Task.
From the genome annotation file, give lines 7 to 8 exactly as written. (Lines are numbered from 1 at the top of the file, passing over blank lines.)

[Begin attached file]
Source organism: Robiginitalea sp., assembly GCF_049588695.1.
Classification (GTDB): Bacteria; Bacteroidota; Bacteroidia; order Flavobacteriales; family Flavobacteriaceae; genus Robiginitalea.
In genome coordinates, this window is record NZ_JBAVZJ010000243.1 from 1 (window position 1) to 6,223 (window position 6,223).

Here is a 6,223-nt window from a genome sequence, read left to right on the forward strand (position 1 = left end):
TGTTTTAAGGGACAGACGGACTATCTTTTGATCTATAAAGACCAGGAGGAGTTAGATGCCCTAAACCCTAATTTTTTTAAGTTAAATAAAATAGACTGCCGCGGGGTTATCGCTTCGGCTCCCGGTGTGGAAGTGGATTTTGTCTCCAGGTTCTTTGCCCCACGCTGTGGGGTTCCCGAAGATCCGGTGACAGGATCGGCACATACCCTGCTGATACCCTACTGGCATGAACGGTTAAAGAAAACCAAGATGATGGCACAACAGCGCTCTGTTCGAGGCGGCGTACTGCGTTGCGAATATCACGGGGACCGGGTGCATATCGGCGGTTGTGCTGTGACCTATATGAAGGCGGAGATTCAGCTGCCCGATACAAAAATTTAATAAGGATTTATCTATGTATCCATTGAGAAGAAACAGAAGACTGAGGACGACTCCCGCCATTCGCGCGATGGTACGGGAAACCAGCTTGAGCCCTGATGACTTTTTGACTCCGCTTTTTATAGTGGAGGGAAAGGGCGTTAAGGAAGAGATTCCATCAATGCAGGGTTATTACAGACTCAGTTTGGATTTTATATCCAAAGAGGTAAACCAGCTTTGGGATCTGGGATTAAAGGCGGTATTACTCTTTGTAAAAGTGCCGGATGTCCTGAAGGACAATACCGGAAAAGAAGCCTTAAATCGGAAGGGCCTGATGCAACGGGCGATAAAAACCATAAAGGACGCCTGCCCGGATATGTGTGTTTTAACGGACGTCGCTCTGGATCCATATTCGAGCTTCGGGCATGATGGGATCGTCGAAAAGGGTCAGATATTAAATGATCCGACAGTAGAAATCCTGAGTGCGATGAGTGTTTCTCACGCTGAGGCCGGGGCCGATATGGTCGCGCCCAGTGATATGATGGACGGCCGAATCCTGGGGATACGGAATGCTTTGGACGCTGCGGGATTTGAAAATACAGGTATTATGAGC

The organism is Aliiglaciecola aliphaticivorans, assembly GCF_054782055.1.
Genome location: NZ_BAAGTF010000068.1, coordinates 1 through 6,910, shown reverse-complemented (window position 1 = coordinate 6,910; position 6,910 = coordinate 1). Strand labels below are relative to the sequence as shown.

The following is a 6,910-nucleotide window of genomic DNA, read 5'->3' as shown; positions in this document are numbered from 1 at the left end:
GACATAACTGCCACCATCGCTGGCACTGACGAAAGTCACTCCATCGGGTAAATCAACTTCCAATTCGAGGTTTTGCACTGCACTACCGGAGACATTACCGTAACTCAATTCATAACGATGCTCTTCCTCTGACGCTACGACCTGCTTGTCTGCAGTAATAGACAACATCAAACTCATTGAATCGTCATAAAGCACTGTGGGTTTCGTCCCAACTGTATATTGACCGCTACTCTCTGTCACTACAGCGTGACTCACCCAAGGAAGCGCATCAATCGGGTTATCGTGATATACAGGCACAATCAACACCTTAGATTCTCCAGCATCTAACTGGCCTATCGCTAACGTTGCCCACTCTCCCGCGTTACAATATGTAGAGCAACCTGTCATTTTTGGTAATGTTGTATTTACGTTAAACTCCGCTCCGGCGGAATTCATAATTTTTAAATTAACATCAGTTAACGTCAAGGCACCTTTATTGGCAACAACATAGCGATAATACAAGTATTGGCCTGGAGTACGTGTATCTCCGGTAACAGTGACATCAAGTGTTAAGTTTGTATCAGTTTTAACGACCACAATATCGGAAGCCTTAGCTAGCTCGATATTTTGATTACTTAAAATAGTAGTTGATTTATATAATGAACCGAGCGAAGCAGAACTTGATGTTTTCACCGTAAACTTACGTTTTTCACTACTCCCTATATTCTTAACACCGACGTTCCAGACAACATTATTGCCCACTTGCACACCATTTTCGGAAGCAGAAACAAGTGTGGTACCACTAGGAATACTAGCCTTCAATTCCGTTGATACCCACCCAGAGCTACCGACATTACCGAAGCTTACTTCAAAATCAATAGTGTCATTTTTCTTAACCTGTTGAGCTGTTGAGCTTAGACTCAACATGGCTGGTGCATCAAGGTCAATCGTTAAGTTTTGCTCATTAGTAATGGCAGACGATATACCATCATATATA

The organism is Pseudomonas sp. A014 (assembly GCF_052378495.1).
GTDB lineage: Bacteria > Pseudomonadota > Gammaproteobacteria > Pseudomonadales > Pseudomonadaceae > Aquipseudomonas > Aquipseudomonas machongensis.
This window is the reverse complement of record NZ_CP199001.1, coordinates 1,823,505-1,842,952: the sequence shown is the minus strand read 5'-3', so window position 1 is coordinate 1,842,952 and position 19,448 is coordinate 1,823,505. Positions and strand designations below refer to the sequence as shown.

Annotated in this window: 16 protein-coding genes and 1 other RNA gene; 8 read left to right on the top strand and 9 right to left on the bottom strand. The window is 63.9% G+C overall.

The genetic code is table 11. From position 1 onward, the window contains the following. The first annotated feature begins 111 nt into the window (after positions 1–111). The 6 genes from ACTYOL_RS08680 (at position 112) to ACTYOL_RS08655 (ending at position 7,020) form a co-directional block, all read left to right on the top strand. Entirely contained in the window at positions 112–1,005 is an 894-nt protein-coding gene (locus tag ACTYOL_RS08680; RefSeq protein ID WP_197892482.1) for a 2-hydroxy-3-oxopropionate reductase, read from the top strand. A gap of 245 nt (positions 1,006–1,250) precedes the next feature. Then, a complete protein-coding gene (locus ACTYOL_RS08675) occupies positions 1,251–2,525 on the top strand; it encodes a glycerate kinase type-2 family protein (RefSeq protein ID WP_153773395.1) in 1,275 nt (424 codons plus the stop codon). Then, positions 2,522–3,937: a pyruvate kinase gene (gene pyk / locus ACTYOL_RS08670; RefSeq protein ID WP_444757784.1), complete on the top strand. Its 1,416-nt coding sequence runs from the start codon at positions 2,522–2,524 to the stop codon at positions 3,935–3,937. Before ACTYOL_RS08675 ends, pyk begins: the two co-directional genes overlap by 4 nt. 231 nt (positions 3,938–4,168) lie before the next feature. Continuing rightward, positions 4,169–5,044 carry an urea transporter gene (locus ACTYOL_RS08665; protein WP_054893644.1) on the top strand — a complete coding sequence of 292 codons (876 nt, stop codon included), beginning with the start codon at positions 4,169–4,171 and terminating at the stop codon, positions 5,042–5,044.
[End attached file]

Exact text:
Genome location: NZ_BAAGTF010000068.1, coordinates 1 through 6,910, shown reverse-complemented (window position 1 = coordinate 6,910; position 6,910 = coordinate 1). Strand labels below are relative to the sequence as shown.

The following is a 6,910-nucleotide window of genomic DNA, read 5'->3' as shown; positions in this document are numbered from 1 at the left end: